No better time to start a company

By Francis Moran

There is no better time than now to start a technology company in Canada, Montreal-based serial entrepreneur Austin Hill told a sold-out crowd at last night’s inaugural Ottawa Founders and Funders dinner.

Hill told the entrepreneurs and various investors gathered at the Velvet Room how he raised US$25 million on a US$100-million pre-revenue valuation of his company Zero-Knowledge Systems Inc. (now called RadialPoint) just as the whole tech sector was going kaflooie at the beginning of this decade. The tough times that followed taught him very difficult lessons about being an entrepreneur as he was obliged to lay off employees he had personally recruited and induced to move to Montreal.

RadialPoint emerged from the meltdown as a much stronger company, Hill said, because of this focus on creating value. And the same opportunity exists today, he insisted.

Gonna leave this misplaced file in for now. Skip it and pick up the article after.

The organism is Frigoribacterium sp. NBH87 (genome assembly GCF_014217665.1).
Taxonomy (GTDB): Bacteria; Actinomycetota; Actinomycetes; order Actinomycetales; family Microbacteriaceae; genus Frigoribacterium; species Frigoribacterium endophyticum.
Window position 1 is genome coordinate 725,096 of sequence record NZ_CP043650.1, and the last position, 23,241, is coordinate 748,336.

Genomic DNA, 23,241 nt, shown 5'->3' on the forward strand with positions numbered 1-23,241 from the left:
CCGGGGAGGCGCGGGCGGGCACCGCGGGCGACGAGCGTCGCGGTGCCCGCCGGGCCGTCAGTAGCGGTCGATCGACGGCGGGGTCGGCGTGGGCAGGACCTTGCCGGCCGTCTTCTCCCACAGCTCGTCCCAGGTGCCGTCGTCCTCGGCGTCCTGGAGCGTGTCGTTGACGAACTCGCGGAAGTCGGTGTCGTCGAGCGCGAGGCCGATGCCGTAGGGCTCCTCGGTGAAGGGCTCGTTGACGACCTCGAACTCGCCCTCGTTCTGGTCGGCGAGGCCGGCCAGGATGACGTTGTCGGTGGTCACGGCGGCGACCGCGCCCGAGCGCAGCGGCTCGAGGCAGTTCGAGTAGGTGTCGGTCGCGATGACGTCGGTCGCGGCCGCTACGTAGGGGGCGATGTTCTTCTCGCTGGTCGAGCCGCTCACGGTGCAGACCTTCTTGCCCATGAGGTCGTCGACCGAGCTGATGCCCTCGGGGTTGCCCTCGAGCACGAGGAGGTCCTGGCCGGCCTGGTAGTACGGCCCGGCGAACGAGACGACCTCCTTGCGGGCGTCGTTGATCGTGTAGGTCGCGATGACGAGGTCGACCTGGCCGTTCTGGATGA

“People who understand technology and people who have money and know how to make it work effectively have never existed together in Canada like they do today,” he said, making this “a great time for Canadian startups.”

Hill got chuckles from at least the founders in the room when he asked what you get when “you cross a lemming with a sheep?” The answer, of course, is a venture capitalist, and the current economic meltdown means only the truly committed risk-takers will be left standing. Tough times have a way of “washing out some of the people who weren’t serious about our sector in the first place,” he said.